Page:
Karl Rove: GOP Needs to Get Up Off the Mat & Find More Diverse Candidates

Republican strategist Karl Rove speaks at a luncheon at the California Republican Party convention, in Sacramento, Calif. , Saturday, March 2, 2013. (Photo: AP)

(TheBlaze/AP) — GOP strategist Karl Rove said Saturday that rebuilding the Republican brand in California will be a tough task that will require them to diversify and create a strategy to spread their message to a wider audience.

Referring to the state party’s deep losses in recent years, Rove said it needs to focus on larger themes of restoring jobs and reducing government spending.

He also said the party must recruit candidates who reflect the diversity of the country, and in particular, California. By next year, Hispanics will overtake whites as the state’s largest demographic group.

“We need to be asking for votes in the most powerful way possible, which is to have people asking for the vote who are comfortable and look like and sound like the people that we’re asking for the vote from,” Rove said according to the Associated Press.

His message to delegates, activists and local party officials throughout California was in line with the philosophy behind his new political action committee, the Conservative Victory Project. The committee was established to support Republican candidates it deems electable, offsetting GOP candidates who might offend key parts of the electorate.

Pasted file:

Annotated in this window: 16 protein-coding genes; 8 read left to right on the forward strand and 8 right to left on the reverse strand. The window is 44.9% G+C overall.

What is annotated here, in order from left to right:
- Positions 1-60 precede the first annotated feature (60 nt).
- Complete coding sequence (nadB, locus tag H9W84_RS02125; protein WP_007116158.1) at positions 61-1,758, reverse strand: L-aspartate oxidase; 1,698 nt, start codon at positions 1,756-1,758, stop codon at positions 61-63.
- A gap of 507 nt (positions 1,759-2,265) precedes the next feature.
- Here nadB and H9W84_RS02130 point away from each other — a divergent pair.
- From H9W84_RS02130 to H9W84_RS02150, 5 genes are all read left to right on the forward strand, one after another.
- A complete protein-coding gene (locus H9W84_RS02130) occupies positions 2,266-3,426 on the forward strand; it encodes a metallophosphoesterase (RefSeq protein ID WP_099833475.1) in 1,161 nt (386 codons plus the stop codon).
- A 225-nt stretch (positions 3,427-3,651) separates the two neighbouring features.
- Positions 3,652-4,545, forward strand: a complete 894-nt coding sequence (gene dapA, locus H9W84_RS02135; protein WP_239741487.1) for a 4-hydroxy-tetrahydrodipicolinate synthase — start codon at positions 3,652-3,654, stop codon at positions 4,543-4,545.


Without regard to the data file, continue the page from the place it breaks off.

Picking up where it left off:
Karl Rove: GOP Needs to Get Up Off the Mat & Find More Diverse Candidates

Republican strategist Karl Rove gestures while at a luncheon at the California Republican Party convention, in Sacramento, Calif. , Saturday, March 2, 2013. (Photo: AP)

Rove added that the winning combination will come with a mixture of better strategy and a broader explanation of Republican principles.

“If our values are universal then we have obligation to argue on behalf of values in every corner, in every crevice, in every community of our great country,” he declared.

Rove told activists at the Republican Party’s spring convention in Sacramento that rebuilding would be “a big task,” but offered Texas as an example. Once a Democratic stronghold, the state elected Republicans to 95 of 150 state House seats in November. Democrats have not won a statewide office in Texas since 1994.

Republicans hold the opposite status in California, where Democrats won supermajorities in the Legislature last fall and hold every statewide office. The GOP accounts for less than 30 percent of the state’s voters and has been losing favor with Latinos, women and younger voters.

“It’s not just the tactical stuff,” Rove stated. “[We've] got a strategic issue. We have great principles, but we sometimes talk about those principles in a way that makes it sound like it’s in 1968 or 1980 or 2000 and it’s not. It’s 2012 on its way to 2014.”

The former George W. Bush aide said rebuilding the California Republican Party might be so tough that party activists might choose to continue on their current path, “or you can get up off of the mat and throw yourself back into this contest.”

“Think smart, be active, be committed, rebuild the organization, ask for the vote in the right way, and speak boldly and proudly about our universal principles in a way that attracts support of your fellow Californians,” he said.

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